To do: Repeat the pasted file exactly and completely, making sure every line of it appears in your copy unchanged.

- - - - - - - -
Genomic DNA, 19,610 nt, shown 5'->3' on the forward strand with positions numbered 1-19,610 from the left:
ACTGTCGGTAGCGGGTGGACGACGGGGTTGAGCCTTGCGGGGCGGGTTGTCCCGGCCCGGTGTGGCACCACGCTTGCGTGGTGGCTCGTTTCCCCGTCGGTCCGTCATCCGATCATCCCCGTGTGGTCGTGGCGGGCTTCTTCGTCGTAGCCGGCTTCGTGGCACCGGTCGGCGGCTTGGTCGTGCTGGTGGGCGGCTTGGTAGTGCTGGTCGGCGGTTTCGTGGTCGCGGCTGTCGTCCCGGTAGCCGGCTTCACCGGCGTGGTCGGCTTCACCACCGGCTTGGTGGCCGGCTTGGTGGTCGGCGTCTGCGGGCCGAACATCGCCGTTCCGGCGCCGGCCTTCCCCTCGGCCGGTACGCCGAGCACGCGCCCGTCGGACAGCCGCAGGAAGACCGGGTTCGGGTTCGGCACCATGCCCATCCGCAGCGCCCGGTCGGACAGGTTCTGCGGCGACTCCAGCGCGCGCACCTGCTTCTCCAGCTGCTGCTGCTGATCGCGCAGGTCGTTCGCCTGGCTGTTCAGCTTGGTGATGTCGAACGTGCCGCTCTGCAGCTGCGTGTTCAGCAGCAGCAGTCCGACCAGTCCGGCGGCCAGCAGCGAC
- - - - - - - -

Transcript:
Genomic DNA, 19,610 nt, shown 5'->3' on the forward strand with positions numbered 1-19,610 from the left:
ACTGTCGGTAGCGGGTGGACGACGGGGTTGAGCCTTGCGGGGCGGGTTGTCCCGGCCCGGTGTGGCACCACGCTTGCGTGGTGGCTCGTTTCCCCGTCGGTCCGTCATCCGATCATCCCCGTGTGGTCGTGGCGGGCTTCTTCGTCGTAGCCGGCTTCGTGGCACCGGTCGGCGGCTTGGTCGTGCTGGTGGGCGGCTTGGTAGTGCTGGTCGGCGGTTTCGTGGTCGCGGCTGTCGTCCCGGTAGCCGGCTTCACCGGCGTGGTCGGCTTCACCACCGGCTTGGTGGCCGGCTTGGTGGTCGGCGTCTGCGGGCCGAACATCGCCGTTCCGGCGCCGGCCTTCCCCTCGGCCGGTACGCCGAGCACGCGCCCGTCGGACAGCCGCAGGAAGACCGGGTTCGGGTTCGGCACCATGCCCATCCGCAGCGCCCGGTCGGACAGGTTCTGCGGCGACTCCAGCGCGCGCACCTGCTTCTCCAGCTGCTGCTGCTGATCGCGCAGGTCGTTCGCCTGGCTGTTCAGCTTGGTGATGTCGAACGTGCCGCTCTGCAGCTGCGTGTTCAGCAGCAGCAGTCCGACCAGTCCGGCGGCCAGCAGCGAC